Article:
It’s nice to meet you, anonymous Internet user! My name is Em—Em because there are many Emilys and slightly fewer Ems—and I’m going to be interning with The Paragon Journal this summer. It’ll be my pleasure to help promote new and emerging writers here, and I’m so excited to get started. But first, some info. I mean, you have no idea who I am! Where’s the credibility in that? Well, to answer the question you never asked, the one that goes who on Earth is this Em person and why is she writing to me? I’m gonna plop out a little bio.
I’m an English major at Dickinson College, and I’m thinking of picking up a creative writing minor. My writing specialty is poetry, probably because of my short attention span and affinity for making up words. I’m also a bit of an academic. There’s really nothing I love more than ripping American culture apart via pen and paper. (Well, I might love coffee more, but that’s not very unique so let’s go with ripping culture as my Favorite Thing Ever™.) Other things I love include cats, parenthesis, failing at volleyball, semicolons, ecofeminism, standard colons, and mixing teas. I also love coffee, as I already mentioned. I am literally writing this from the corner of my hometown’s only coffee shop, and it’s glorious.
In the long run, I want to build a scholarly career around analyzing the relationships between gender, spirituality, and literature. In the process, I’ll probably go into teaching, although my future plans fluctuate daily between that and publishing. Regardless of what I get paid for, I want to have a place in the literary community. It’s really important to me that I see this big, beautiful network of artists continue to flourish. No one person can make that happen, but if everyone person on this planet contributed all the effort it takes to lift a finger, we could raise up whatever the heck we’d like. This is my finger for the literary community. I’m lifting it in the nice way.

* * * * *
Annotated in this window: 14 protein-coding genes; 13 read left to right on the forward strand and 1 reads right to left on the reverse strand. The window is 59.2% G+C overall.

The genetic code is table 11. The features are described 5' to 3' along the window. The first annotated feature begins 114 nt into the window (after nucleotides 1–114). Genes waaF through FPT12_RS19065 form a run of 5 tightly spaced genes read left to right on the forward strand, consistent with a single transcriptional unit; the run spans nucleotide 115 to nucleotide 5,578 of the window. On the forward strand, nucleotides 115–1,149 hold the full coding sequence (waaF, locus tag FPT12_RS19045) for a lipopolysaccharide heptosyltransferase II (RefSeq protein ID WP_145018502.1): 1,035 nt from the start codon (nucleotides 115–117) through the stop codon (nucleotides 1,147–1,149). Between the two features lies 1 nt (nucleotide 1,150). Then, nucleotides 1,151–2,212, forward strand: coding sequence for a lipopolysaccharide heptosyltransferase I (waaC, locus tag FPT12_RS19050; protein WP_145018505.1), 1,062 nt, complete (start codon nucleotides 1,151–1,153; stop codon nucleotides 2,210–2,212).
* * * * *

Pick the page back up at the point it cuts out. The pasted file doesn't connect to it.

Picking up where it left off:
In all seriousness, literature has done and will continue to do so much good for people. Writers make the ugly beautiful, the beautiful ugly, and we break things so they can be healed. Furthermore, there is a sacrifice in this. Things must be given up, offered up, sanctified. I leave you with two poems on the subject, although I have to warn you that both can be a bit nauseating. Making art is gory, and that gore leaves spots on Juliana Baggott’s “Dear Critic.” That same gore absolutely soaks Galaway Kinnell’s “The Bear,” which, though wonderful, is not for the faint of heart. These poems capture the artistic process without once using the words “pen” or “paper,” and they are masterful.
With that, dear anonymous Internet users, I bid you farewell for now. May your days be filled with creativity, chocolate chips, and absolutely delicious weather patterns!